Antioch

Coptic Ceramics

COPTIC CERAMICS The pottery produced in Egypt from the late Roman to the early Islamic period. There must be no illusion about the term “Coptic ceramics.” The techniques of production were in the tradition of Hellenistic and Roman techniques. Similarly, there is no marked stylistic discontinuity between the products of the Roman period and those …

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Celestinus Of Rome

CELESTINUS OF ROME A bishop of Rome (422-432) and the authority to whom NESTORIUS, bishop of Constantinople, and CYRIL I, bishop of Alexandria, appealed during their controversy over the term THEOTOKOS (430). Celestinus sided with Cyril, and thus caused the condemnation of Nestorius at a council held in Rome. The subsequent Council of EPHESUS later …

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Apostolic Canons

APOSTOLIC CANONS A series of eighty-four or eighty-five canons that in Greek form the concluding chapter (47) of Book 8 of the Apostolic Constitutions (Funk, 1905, Vol. 1, pp. 564-94). The Sahidic Coptic version counts seventy-one canons, the Arabic series (Book 2 of the 127 Canons of the Apostles) fifty-six only, the same as the …

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Alexandria

ALEXANDRIA Founded in 331 b.c. by Alexander the Great at the western end of the Nile Delta. An Egyptian town, Rakote, already existed there on the shore and was a fishermen’s resort. From its very beginning, Alexandria developed rapidly into one of the world’s great cities. The city replaced Memphis as the capital of Egypt …

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Apostolic Fathers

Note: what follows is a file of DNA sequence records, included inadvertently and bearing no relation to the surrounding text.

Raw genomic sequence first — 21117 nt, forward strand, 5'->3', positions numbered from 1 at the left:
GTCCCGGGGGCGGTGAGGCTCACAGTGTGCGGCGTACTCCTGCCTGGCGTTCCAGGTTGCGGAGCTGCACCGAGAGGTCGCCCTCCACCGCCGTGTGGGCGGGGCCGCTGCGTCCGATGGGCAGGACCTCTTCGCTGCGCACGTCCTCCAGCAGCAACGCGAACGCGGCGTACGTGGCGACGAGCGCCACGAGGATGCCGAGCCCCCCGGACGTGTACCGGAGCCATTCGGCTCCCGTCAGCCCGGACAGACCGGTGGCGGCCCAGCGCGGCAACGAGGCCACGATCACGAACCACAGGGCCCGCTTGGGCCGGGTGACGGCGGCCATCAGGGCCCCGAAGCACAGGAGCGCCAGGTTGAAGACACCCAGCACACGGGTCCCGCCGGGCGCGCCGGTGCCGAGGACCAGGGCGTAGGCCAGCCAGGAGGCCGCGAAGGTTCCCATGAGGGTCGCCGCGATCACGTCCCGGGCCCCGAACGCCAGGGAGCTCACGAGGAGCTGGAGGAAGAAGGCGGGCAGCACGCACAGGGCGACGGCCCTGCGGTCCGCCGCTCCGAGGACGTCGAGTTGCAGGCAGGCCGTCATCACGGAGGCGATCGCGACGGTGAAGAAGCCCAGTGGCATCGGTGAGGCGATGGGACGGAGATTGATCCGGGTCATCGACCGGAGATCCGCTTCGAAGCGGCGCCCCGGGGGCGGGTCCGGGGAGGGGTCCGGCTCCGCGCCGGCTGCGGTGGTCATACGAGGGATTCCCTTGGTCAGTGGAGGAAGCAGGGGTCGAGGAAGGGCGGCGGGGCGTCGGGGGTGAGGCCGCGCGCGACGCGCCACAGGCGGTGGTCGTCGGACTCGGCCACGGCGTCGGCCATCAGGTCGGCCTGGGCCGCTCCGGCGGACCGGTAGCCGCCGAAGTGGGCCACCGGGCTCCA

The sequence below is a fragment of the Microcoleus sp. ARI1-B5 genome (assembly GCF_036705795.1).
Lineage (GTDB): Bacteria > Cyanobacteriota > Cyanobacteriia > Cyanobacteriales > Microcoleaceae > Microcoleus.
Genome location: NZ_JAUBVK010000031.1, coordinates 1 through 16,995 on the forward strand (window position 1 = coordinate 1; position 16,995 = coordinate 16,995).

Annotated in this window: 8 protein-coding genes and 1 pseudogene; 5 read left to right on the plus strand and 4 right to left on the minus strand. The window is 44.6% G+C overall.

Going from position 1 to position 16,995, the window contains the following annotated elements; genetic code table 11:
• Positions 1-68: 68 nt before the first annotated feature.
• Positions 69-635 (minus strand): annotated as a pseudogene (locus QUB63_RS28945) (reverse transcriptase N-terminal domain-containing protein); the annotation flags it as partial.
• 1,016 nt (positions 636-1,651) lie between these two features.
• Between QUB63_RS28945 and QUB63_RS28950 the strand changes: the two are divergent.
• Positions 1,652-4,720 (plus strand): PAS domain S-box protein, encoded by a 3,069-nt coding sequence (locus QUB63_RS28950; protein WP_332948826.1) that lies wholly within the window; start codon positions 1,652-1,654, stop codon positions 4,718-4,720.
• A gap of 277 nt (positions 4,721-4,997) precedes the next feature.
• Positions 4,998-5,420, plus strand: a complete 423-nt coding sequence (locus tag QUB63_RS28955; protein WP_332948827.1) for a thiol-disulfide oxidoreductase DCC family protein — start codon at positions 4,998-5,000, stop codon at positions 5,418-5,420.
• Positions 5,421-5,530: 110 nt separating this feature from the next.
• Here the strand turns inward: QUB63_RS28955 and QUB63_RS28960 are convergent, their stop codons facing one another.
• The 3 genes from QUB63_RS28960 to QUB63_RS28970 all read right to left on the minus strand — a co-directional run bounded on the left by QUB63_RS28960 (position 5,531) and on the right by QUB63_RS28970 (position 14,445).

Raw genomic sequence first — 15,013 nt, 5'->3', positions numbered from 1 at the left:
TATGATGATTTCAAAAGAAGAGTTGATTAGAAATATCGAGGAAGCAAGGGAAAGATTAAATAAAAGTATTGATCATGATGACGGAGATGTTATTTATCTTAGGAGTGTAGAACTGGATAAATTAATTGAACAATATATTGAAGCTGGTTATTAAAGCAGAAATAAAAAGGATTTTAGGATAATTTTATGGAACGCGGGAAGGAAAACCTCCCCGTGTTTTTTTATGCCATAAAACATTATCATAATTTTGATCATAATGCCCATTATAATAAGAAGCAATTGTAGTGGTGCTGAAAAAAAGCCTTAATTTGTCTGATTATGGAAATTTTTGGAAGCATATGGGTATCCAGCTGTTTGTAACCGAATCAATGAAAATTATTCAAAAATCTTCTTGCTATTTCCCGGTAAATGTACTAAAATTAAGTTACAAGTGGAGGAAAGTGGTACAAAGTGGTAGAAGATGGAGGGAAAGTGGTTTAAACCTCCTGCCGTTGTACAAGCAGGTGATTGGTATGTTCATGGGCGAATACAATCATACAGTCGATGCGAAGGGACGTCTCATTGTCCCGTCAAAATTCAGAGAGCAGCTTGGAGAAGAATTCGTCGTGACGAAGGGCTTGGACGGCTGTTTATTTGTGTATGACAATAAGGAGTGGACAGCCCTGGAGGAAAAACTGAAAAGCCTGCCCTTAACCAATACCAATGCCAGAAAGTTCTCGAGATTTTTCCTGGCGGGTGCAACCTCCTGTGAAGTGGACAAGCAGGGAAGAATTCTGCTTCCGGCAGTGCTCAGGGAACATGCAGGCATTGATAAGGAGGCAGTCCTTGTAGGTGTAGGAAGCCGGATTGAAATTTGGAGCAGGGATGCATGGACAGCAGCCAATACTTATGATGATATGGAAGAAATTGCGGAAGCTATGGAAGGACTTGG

APOSTOLIC FATHERS Apostolic Fathers is a name given to a group of authors who came just after the Apostles, such as Clement of Rome. According to Origen and Eusebius, Clement was a disciple of St. Paul and was mentioned in the Epistle to the Philippians 4:3. Ireneaus noted that he was the third Bishop of …

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Apostolic See

APOSTOLIC SEE An apostolic see is a see that was founded by an Apostle. The number of sees and their names differed from century to century. In the fourth century, Rome, Alexandria, Antioch, and Ephesus were considered the four apostolic sees. However, with the foundation of Constantinople as a capital, the emperors started to assert …

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Basilides

BASILIDES A Christian Gnostic teacher who was active in Alexandria in the 130s and probably before that. He is reported by Irenaeus to have brought his heresy from Antioch to Alexandria. An elaborate cosmogonic myth is attributed to him by Irenaeus, and a rather different one by Hippolytus. Irenaeus also attributes to him a doctrine …

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Genuflection

GENUFLECTION The Prayer of Genuflection is performed in the Coptic Church on the eve of Whitsunday (the Feast of Pentecost) to indicate the end of Eastertide, during which prostration does not occur. This prayer signals another period in the liturgical calendar, during which prostration is permitted. Ireneaus Bishop of Lyon wrote, “Do not kneel on …

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Fasting

FASTING The first references concerning fasting in the Coptic Church are the paschal letters of St. Athanasius from the beginning of the fourth century, wherein Athanasius introduced the date of the Holy Lent. This tradition was continued by his successors such as Theophilus and Cyril. In all these documents, mention is made of Lent and …

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